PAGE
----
NexImage (& DSLR) MOON Picture Page
All images on this web page Copyright © 2004-2006, Dick Locke.  All Rights Reserved.  Contact and Image Use Information 

This page has some older NexImage and DSLR shots.   Still More DSLR Pictures of the moon are here.

7/19/2005, The biggest moon of the year.  Thanks to Max for the phone call.  This and right: Nikon D100 DSLR, 300mm f2.8 lens, 1.4x extender, tripod.

Spooky Moon
As you can see, I had to contend with some low clouds.  I kind of like this shot.  Note you can see some clouds on the left image, also.  7/19/2005

First: Large Image of the moon 12/18/04 with Nikon DSLR, TOA 130, 1.6 extender, Nikon D100.

Above: Large image of moon  12/19/04, similar to above, 1/50s exposure ISO 200 setting on D100.  Check both the upper left and lower right areas of the terminator for some interesting shadows.

Above: same moon, with features labeled.

Close up of above upper left at full camera resolution->

Looks like Plato (dark crater mid lower left), and the Valles Alpes (slash in the middle).


  See EP projection close-ups here.

10/8/05 Moon - Very Close/Large!

Below: Celestron NexImage "web-camish" device through Takahashi TOA 130 w 1.6 extender (1600mm focal length), Losmandy G11 mount.  Processed with Registax and Photoshop.  This is the first time I used the Camera or the stacking software.  12/19/04

Mare Serenitatus

Agirpa, Manilius area  The crater in the upper left is Agrippa and the one above the center is Manilius.  The V-shaped below and to the left of center is connected with the crater Ukert.

Above: first shot ever, focus not dead on, but I like the "x" feature.

Notes about the bottom-left image above: Thanks to Jim Mosher for identifying the features and other info.  The wavelet software allows you to tune the image to bring out your features such as the trench/fracture on the upper left part, and the rilles on the upper right.  12/19/04

Above: Jim Mosher put together this cool montage!  Jim provided all the additional info below, thanks Jim!

At the bottom of your NexImage Moon Pictures webpage ( )you show six photos of the lunar terminator ask if anyone can help you identify the location of the lower left photo (“leftmoon3.jpg”).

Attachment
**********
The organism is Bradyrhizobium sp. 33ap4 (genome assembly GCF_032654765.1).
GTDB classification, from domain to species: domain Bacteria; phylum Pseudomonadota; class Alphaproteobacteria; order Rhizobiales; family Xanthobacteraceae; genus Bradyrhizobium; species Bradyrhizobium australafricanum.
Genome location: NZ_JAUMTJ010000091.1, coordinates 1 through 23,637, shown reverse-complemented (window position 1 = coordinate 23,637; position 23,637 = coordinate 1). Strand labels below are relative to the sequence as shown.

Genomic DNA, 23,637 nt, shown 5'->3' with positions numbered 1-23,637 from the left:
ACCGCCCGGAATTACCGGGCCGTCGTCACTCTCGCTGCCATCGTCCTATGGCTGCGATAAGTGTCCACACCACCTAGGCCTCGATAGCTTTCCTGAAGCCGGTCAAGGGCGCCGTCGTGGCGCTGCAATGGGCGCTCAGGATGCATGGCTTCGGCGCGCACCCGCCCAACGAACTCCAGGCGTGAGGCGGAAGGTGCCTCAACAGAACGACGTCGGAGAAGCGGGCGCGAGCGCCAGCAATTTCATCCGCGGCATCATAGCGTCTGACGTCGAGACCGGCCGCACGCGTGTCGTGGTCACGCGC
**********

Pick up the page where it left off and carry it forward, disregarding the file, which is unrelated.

You have probably figured this out long ago, but the crater in the upper left is Agrippa and the one above the center is Manilius. The V-shaped below and to the left of center is connected with the crater Ukert.

If we call the photos in the first row 1..3, and those in the second row 4..6, then this one (#4) actually fits between and overlaps with #1 and #2. In fact, you can see the crater Agrippa in the upper left of #2, and the hills in the left part of the photo you labeled “Mare Serenitatus” (#1) are seen along the left side of the mystery photo (#4).

I am attaching a photo you might be interested in taken by Canadian amateur Joseph Carr ( ) showing the Moon at a very similar phase (but not nearly as sharply) with the locations of your six photos indicated. Carr was also impressed by the “x” feature.

I am attaching a quick and dirty composite of 5 of your frames which I used to compare to the other photos in the database. This is not meant to be pretty; just functional. Your photos have been mirrored and rotated to put them in the standard configuration with north at top. Also, the gamma has been unmercifully increased to bring out whatever shadow detail can be detected along the terminator. Compared to Carr's photo (taken at 10:56 CST on Dec. 18, 2004), the wall of the large crater at the bottom of the attached composite (indicated by the yellow arrow = Walter) is less fully in sunlight in your photo than in his. This suggests your photo was taken about an hour earlier.

If you are still interested in the trench and rilles in the photo you call leftmoon3.jpg, you may wish to go to the following website:

There you can download a sample chapter from the book Observing the Moon by Gerald North. If you look at Figure 2.8 (on page 39) you will see a photo of the same region taken at a very similar sun angle with a 74-inch telescope in the 1960's (Note: the figure is printed with South up, which was the convention at one time).

If you have a PC and are not already familiar with it, the free Virtual Moon Atlas is an excellent tool for learning about lunar features. I am certainly no expert myself, but the most prominent rille in leftmoon3.jpg (the one with the little crater straddling it) is, according to VMA, Rima Hyginus, while the little crater itself is named Hyginus.

Visual index of my moon photos here.

Astronomy Pictures: Dick Locke's Astrophoto Gateway page....

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Copyright © 2004-2006, Dick Locke.  All Rights Reserved.
Contact and Image Use Information